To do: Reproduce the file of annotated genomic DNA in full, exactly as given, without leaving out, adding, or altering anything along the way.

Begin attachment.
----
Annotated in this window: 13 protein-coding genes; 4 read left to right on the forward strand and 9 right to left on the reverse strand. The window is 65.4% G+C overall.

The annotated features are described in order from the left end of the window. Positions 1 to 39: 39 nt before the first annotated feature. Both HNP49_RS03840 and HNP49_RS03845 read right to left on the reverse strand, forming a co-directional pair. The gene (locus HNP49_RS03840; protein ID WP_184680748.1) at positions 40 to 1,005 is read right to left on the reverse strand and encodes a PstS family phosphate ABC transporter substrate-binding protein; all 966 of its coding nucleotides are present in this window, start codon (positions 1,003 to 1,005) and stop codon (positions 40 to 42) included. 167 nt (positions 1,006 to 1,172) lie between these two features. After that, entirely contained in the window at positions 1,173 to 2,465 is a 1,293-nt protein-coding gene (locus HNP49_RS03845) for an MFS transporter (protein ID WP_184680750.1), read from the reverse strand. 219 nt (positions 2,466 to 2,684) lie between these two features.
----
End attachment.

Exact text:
Annotated in this window: 13 protein-coding genes; 4 read left to right on the forward strand and 9 right to left on the reverse strand. The window is 65.4% G+C overall.

The annotated features are described in order from the left end of the window. Positions 1 to 39: 39 nt before the first annotated feature. Both HNP49_RS03840 and HNP49_RS03845 read right to left on the reverse strand, forming a co-directional pair. The gene (locus HNP49_RS03840; protein ID WP_184680748.1) at positions 40 to 1,005 is read right to left on the reverse strand and encodes a PstS family phosphate ABC transporter substrate-binding protein; all 966 of its coding nucleotides are present in this window, start codon (positions 1,003 to 1,005) and stop codon (positions 40 to 42) included. 167 nt (positions 1,006 to 1,172) lie between these two features. After that, entirely contained in the window at positions 1,173 to 2,465 is a 1,293-nt protein-coding gene (locus HNP49_RS03845) for an MFS transporter (protein ID WP_184680750.1), read from the reverse strand. 219 nt (positions 2,466 to 2,684) lie between these two features.